Left to right: Peter Gordon, Joe Ready and Eric Wietsma
During a roundtable discussion at the recent PLANSPONSOR National Conference, Peter Gordon, CEO, John Hancock Retirement Plan Services; Joe Ready, executive vice president, Wells Fargo Institutional Retirement and Trust; and Eric H. Wietsma, senior vice president, Retirement Services Sales and Participant Development, MassMutual Retirement Services, shared their thoughts about what lies ahead for plan sponsors and plan participants with Alison Cooke Mintzer, editor-in-chief of PLANSPONSOR.
PS: We’d probably agree that what helps an employer most in increasing the effectiveness of its plan is the design. Is it all about automation, or are there other design initiatives?
Gordon: Automation is key. Other things matter, but if participants aren’t saving early or saving enough, they’ll find it hard to have a successful retirement.
We know that if you auto-enroll Millennials, about 80% will participate at 5%, and by auto-increasing them annually, you’ll get them to 10% shortly. Ten percent that early is where they need to be in order to have financial freedom later. We know it works, and there’s opportunity to keep doing it. It gets tougher for older people who missed the auto-enrollment wave. In that case, re-enrollment can be a vital component.
Ready: Auto-enrollment and plan design have created a one-size-fits-all process, but there are really four buckets of employees—each at different points in their journey to retirement—in a plan. The first bucket has early savers. The second, the mid-career group, is struggling with aging parents, kids in college. Most of our services, including plan design, are geared toward those buckets.
But two more are emerging, the third being near-retirees. The reality for these participants is they are nearing the end of the accumulation journey. They are more focused on optimization and managing risk. They’re asking, “How do I maximize my savings? How do I allocate my assets to enhance returns while managing volatility and preserving principal?” We can help them optimize, but their path is set in terms of their nest egg size. For this group, help goes beyond auto-features to a different set of products and services that help them preserve their assets and increase returns as they enter the final phase of their retirement journey which is the “living in retirement” bucket.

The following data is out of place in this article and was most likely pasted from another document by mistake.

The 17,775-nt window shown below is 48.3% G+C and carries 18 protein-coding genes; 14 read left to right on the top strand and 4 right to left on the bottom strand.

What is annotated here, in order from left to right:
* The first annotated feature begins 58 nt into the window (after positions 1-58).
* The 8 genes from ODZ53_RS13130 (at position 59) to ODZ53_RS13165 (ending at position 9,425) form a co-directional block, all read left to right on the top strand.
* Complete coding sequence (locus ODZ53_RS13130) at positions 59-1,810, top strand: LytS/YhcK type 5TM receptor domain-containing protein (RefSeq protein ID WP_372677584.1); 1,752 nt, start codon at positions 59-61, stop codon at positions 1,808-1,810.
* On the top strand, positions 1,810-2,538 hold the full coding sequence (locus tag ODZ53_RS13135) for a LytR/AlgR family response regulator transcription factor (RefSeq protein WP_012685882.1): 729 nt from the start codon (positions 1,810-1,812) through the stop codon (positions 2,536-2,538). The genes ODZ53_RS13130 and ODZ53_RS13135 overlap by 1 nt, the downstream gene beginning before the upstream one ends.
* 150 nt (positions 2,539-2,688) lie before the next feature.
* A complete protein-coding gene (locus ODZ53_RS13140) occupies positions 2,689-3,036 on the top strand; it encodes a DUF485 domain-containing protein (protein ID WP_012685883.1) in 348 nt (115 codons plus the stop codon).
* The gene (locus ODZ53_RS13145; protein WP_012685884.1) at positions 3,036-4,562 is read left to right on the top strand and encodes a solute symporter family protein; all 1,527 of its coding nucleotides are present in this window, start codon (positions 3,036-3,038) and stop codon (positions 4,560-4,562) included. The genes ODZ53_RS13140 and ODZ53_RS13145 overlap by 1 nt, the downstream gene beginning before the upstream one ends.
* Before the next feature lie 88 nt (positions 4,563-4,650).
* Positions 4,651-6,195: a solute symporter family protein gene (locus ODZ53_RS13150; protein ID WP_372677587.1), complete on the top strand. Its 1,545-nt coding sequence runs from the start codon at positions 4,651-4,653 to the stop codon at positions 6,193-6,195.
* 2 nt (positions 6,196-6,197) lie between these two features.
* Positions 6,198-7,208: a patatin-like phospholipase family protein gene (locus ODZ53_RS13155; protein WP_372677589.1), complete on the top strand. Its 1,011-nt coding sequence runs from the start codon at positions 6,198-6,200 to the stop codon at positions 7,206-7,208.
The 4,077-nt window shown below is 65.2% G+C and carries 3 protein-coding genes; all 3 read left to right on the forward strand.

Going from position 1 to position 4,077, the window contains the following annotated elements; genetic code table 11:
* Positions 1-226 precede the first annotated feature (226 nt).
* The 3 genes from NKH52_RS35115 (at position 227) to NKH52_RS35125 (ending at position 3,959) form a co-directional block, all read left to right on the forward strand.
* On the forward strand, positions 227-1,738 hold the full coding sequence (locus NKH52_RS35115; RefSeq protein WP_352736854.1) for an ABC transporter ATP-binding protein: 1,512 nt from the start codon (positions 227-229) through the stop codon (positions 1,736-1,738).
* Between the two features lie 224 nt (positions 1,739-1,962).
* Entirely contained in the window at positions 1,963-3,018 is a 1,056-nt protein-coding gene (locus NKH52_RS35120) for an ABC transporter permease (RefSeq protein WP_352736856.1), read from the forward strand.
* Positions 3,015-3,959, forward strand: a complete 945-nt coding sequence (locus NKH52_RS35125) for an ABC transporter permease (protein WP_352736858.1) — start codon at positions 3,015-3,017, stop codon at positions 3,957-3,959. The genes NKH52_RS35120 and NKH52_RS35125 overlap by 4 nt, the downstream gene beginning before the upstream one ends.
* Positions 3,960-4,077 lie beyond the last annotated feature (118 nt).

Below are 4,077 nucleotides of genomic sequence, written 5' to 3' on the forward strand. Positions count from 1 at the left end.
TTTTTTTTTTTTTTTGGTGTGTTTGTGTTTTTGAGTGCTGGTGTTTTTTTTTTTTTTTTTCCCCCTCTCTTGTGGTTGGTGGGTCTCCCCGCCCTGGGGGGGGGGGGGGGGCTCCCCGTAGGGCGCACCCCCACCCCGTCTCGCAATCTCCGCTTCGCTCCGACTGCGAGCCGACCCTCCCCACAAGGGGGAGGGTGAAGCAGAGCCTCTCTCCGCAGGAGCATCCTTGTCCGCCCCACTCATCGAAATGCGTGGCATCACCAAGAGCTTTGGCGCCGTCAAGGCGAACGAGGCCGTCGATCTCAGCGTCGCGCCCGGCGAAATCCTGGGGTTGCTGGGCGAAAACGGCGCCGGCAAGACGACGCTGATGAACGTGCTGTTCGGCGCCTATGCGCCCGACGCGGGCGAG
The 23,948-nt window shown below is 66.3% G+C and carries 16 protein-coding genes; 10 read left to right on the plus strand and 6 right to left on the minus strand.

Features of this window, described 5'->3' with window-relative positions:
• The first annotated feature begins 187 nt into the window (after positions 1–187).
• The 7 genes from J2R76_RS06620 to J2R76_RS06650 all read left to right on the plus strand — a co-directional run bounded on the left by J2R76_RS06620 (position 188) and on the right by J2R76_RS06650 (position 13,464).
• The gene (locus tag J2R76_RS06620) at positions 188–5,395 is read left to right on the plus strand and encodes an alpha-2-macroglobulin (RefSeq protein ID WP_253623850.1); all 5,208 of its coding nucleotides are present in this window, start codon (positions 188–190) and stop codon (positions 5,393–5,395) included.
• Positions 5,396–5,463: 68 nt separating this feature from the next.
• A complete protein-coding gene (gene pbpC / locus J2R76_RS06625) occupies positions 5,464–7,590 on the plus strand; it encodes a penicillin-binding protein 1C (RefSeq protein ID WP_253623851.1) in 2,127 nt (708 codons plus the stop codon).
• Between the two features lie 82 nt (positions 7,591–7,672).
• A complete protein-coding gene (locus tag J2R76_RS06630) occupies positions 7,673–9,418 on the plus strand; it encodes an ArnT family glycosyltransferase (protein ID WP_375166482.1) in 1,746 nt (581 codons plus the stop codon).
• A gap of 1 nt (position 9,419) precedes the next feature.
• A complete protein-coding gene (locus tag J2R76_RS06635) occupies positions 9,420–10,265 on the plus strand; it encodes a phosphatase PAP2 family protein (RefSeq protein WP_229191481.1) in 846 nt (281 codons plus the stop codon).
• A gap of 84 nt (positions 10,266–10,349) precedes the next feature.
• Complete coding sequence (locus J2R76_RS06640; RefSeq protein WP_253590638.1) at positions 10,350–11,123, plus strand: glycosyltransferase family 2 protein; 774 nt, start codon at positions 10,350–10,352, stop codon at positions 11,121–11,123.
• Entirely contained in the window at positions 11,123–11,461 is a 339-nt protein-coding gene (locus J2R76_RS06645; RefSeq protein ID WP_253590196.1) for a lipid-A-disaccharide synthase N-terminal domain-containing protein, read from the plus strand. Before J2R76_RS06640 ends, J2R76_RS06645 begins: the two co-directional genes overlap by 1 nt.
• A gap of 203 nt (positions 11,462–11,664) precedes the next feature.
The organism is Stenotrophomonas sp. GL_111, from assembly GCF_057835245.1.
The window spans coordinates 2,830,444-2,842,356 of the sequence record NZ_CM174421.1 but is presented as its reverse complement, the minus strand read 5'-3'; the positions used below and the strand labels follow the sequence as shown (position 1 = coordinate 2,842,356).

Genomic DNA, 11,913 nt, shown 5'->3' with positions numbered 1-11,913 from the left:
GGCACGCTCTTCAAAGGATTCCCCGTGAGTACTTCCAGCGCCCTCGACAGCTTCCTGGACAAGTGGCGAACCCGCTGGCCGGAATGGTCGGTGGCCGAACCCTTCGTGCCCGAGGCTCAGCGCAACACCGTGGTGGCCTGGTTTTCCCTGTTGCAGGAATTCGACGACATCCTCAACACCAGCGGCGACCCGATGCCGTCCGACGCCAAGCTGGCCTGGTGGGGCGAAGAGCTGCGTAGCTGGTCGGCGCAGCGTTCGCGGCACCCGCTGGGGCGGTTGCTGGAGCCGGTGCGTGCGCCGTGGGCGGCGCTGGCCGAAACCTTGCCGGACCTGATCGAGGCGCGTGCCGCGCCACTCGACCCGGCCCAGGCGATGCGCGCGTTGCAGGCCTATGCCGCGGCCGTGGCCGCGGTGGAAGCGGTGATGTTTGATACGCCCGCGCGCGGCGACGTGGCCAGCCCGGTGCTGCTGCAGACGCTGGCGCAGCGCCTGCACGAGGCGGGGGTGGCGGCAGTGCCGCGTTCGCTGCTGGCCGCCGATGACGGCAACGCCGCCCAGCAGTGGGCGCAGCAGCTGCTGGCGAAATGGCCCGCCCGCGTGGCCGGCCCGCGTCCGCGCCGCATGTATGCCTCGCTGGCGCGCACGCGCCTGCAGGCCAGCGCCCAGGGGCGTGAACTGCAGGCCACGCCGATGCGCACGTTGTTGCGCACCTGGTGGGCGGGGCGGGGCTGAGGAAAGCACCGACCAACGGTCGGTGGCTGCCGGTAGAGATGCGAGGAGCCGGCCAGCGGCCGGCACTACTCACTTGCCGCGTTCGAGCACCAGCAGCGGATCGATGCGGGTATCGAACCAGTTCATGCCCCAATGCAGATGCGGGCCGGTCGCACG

As an industry, we may have done well on the accumulation side, but now our focus needs to expand to helping people in those latter stage buckets manage risk, know what they can afford and how they can invest. There are products and services available in the retail investment space that need to evolve into the retirement plan market to support what we do for those last two buckets.
PS: How is retirement viewed in the overall benefit discussion?
Wietsma: Over the last 20 years, we’ve seen the defined contribution (DC) plan go from a supplemental “good idea” to a primary benefit.
We see a similar change in health care. High-deductible health plans (HDHPs) with health savings accounts (HSAs) are much the norm. Employees have a certain amount of income to allocate toward benefits. Besides trying to get 10% into their retirement plan, they have to fund an HSA as well.
Meanwhile, I think partnering with sponsors to help participants manage this will be key for us. A holistic benefits tool, such as MassMutual’s MapMyBenefitsSM, shows employees their hierarchy of needs, from protection to health and retirement. For retirees and near-retirees who’ve saved inadequately, having the proper protection benefits might matter more than retirement.